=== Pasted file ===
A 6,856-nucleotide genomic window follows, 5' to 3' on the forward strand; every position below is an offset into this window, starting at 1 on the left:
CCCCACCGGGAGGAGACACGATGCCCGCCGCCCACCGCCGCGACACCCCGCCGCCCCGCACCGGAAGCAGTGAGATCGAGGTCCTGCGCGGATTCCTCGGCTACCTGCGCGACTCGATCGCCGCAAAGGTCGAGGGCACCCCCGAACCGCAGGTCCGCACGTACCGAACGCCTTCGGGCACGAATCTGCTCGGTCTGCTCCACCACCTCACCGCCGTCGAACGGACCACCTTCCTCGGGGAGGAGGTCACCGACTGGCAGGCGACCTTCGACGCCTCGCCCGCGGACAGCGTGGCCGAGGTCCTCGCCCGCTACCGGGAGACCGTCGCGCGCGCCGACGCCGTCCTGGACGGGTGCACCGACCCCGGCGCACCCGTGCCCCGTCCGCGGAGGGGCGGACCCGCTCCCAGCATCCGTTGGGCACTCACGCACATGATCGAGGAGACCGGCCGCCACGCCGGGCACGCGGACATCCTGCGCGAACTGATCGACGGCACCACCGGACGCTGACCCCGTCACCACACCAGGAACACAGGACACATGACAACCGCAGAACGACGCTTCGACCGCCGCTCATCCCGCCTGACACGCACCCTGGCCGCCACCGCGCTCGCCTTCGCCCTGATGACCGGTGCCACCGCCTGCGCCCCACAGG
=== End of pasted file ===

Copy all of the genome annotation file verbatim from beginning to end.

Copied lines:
A 6,856-nucleotide genomic window follows, 5' to 3' on the forward strand; every position below is an offset into this window, starting at 1 on the left:
CCCCACCGGGAGGAGACACGATGCCCGCCGCCCACCGCCGCGACACCCCGCCGCCCCGCACCGGAAGCAGTGAGATCGAGGTCCTGCGCGGATTCCTCGGCTACCTGCGCGACTCGATCGCCGCAAAGGTCGAGGGCACCCCCGAACCGCAGGTCCGCACGTACCGAACGCCTTCGGGCACGAATCTGCTCGGTCTGCTCCACCACCTCACCGCCGTCGAACGGACCACCTTCCTCGGGGAGGAGGTCACCGACTGGCAGGCGACCTTCGACGCCTCGCCCGCGGACAGCGTGGCCGAGGTCCTCGCCCGCTACCGGGAGACCGTCGCGCGCGCCGACGCCGTCCTGGACGGGTGCACCGACCCCGGCGCACCCGTGCCCCGTCCGCGGAGGGGCGGACCCGCTCCCAGCATCCGTTGGGCACTCACGCACATGATCGAGGAGACCGGCCGCCACGCCGGGCACGCGGACATCCTGCGCGAACTGATCGACGGCACCACCGGACGCTGACCCCGTCACCACACCAGGAACACAGGACACATGACAACCGCAGAACGACGCTTCGACCGCCGCTCATCCCGCCTGACACGCACCCTGGCCGCCACCGCGCTCGCCTTCGCCCTGATGACCGGTGCCACCGCCTGCGCCCCACAGG